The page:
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OPEC to maintain its oil output
OPEC oil exporters agreed Wednesday during their 117th ministerial meeting to keep crude oil output at the current level of 23.2 million barrels a day despite slumping crude prices, ruling out bigger curbs that might have risked deepening the world's economic downturn.
But ministers decided to meet again on Thursday to formally rubber stamp the decision.
"No change," said Libyan Representative Ahmed Abdulkarim after holding an informal meeting with his counterparts in Vienna.
"We agreed to have a close look at current international circumstance and stick to what we have produced first, and we'll only adjust our output in times of necessity."
Most of the ministers shared the view that if they cut output to bolster prices at this intense moment, it would further worsen the world's economic and political uncertainty prevailing since the September 11 terror attacks on the United States.
The OPEC ministers agreed to meet for a final formal session at 2:00 p.m. (1200 GMT) Thursday, ratifying their pact and release a formal statement.
While OPEC delegates spoke Wednesday of defending their established target price of 25 dollars a barrel, crude prices kept sliding below 22 dollars a barrel for a third consecutive day, which is OPEC's minimum acceptable price.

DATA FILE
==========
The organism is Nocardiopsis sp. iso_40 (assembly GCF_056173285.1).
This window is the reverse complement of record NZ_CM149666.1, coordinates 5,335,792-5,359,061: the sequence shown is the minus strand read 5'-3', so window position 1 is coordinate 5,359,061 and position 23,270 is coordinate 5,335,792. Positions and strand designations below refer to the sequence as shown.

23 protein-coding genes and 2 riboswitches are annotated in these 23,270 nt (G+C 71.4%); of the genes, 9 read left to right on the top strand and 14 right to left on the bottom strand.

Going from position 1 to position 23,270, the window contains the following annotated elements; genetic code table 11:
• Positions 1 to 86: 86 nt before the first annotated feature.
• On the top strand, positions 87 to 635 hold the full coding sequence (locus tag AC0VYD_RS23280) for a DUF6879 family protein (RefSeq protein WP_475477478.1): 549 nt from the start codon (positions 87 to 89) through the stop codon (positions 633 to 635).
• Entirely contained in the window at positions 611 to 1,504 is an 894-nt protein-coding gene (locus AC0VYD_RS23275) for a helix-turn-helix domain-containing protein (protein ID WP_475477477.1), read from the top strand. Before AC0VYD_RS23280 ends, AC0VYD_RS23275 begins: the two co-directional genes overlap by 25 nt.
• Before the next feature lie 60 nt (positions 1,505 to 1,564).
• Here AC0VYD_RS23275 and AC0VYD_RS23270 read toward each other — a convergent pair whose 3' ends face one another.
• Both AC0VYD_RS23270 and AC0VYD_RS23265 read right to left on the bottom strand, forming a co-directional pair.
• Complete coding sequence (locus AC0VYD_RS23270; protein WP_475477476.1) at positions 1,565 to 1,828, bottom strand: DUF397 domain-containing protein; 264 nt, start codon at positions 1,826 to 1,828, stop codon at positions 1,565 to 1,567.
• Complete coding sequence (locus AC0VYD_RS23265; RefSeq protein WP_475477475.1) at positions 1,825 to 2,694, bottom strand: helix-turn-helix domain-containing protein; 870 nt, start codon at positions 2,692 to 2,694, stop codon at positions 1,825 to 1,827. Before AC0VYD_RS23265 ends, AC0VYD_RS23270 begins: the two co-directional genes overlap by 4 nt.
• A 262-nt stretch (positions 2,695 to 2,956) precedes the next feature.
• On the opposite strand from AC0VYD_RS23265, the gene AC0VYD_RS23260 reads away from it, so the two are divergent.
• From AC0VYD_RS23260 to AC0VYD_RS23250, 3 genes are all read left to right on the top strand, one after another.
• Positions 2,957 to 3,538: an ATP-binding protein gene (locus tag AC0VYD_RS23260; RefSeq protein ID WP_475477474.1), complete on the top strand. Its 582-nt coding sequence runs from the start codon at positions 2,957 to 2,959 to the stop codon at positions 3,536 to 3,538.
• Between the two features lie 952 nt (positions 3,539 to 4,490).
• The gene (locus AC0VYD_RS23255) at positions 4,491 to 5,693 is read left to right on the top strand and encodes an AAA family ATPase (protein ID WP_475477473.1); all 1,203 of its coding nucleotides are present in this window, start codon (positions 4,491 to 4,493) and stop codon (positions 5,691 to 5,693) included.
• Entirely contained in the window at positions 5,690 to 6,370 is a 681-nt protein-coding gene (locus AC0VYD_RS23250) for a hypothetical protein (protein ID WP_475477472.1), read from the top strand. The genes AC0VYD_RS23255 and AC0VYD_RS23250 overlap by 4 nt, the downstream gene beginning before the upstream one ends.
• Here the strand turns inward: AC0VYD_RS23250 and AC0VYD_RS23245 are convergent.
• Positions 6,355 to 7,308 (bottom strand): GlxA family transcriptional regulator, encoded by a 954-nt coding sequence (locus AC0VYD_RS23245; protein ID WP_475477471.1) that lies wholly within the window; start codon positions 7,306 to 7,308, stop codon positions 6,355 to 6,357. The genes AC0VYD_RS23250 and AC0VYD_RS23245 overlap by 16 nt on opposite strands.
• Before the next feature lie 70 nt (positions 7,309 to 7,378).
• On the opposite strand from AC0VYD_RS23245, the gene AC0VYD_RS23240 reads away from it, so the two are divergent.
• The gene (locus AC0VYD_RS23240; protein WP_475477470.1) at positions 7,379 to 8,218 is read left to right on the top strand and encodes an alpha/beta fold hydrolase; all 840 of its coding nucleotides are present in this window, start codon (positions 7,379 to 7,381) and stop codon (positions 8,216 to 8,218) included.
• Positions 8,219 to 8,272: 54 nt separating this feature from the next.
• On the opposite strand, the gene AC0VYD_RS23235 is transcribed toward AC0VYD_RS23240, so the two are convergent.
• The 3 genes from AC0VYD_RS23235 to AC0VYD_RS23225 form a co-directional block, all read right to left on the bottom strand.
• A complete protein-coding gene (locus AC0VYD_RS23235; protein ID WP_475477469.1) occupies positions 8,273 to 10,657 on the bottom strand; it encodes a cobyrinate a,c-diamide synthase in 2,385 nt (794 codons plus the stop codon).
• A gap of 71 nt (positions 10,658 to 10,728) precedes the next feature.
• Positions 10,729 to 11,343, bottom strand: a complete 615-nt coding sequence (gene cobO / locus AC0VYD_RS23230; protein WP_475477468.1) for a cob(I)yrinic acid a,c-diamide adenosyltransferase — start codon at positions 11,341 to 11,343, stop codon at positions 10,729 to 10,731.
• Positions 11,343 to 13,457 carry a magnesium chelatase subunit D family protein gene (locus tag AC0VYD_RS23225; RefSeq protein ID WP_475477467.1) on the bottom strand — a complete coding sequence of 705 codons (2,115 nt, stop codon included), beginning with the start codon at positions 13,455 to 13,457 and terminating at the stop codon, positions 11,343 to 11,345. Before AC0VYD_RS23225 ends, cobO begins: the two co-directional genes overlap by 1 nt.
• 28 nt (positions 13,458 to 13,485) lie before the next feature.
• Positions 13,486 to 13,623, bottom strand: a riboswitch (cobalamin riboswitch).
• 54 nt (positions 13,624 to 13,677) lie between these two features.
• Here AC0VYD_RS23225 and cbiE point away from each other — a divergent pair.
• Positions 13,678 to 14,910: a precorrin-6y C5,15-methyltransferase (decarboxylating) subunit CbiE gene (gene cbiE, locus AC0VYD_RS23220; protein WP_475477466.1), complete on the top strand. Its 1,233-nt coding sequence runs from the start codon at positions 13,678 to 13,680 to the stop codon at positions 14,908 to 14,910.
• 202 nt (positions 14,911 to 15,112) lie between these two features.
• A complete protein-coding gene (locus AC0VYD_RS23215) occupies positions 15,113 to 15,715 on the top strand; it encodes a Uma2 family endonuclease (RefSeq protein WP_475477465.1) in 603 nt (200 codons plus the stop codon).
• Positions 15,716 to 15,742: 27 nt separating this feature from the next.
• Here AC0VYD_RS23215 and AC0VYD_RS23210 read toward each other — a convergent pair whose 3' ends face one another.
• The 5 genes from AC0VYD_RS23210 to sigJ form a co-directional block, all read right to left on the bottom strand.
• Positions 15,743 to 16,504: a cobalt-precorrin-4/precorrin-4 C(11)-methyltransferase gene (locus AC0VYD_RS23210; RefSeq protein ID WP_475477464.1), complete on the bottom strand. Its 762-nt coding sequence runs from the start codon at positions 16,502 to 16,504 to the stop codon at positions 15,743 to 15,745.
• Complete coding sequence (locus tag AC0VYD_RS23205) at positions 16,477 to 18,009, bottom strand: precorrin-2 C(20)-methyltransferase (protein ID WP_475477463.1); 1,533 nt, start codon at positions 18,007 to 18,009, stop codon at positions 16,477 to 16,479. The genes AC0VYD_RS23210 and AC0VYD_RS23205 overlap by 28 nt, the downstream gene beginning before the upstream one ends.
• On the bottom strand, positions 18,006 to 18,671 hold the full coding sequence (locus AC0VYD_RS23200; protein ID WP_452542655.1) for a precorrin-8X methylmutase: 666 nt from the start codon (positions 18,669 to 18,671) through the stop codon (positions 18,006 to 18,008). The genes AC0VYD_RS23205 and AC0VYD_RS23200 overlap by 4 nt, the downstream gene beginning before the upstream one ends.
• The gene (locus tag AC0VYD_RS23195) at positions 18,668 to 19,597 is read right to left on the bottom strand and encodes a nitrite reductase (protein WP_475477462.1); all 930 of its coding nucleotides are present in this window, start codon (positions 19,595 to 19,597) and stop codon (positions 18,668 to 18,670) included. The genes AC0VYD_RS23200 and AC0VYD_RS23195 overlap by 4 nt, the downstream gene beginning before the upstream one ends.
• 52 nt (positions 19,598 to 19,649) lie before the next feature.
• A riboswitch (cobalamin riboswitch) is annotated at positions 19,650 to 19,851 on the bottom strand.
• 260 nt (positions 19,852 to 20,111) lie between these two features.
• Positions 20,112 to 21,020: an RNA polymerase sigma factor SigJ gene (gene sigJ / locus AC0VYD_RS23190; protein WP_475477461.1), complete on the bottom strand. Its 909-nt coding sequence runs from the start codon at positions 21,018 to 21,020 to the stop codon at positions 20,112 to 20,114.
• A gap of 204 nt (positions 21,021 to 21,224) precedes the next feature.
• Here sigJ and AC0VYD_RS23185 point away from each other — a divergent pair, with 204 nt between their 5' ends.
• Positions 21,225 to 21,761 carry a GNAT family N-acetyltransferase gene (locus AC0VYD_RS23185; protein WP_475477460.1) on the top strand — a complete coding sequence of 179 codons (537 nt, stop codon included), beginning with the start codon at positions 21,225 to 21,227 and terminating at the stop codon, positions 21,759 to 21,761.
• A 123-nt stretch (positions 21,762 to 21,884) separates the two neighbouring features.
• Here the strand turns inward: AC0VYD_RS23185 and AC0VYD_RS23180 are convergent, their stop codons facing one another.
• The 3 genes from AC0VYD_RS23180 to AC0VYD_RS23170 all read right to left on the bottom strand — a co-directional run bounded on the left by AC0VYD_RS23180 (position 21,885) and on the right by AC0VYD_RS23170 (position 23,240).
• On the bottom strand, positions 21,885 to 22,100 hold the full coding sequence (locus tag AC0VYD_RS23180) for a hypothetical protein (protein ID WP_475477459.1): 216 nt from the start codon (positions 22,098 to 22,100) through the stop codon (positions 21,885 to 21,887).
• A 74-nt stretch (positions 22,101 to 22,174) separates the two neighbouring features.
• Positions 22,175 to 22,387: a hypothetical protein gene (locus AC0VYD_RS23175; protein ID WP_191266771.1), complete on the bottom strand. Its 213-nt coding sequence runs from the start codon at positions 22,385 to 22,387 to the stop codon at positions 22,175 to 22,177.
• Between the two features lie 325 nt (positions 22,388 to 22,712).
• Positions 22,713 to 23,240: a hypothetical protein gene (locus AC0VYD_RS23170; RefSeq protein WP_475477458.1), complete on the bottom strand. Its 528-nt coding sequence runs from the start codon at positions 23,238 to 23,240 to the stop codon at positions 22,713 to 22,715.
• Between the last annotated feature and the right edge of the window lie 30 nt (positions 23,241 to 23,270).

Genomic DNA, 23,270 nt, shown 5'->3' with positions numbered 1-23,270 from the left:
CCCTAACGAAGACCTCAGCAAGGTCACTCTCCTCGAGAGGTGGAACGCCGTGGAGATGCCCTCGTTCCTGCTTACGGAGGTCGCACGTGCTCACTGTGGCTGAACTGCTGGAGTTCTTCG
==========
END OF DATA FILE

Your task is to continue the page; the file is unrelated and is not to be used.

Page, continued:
November contracts of North Sea Brent crude hit a low for the day of 20.70 dollars before rebounding to finish 62 cents higher to 23 dollars a barrel on the International Petroleum Exchange in London.
Contracts of light, sweet crude for November delivery moved higher on the New York Stock Exchange Wednesday, finishing up 57 cents to 22.38 dollars a barrel.
Such vertiginous price slumps usually persuade OPEC to cut output. The cartel has slashed production three times this year, skimming more than 10 percent off volumes to keep prices within its targeted 22-28-dollar range. Yet this time OPEC delegates believed the current situation is not because of the fundamentals in the market, but of the terrorist attacks and the speculations following. "There is no reason to panic," said Iranian Oil Minister Bijan Zanganeh.
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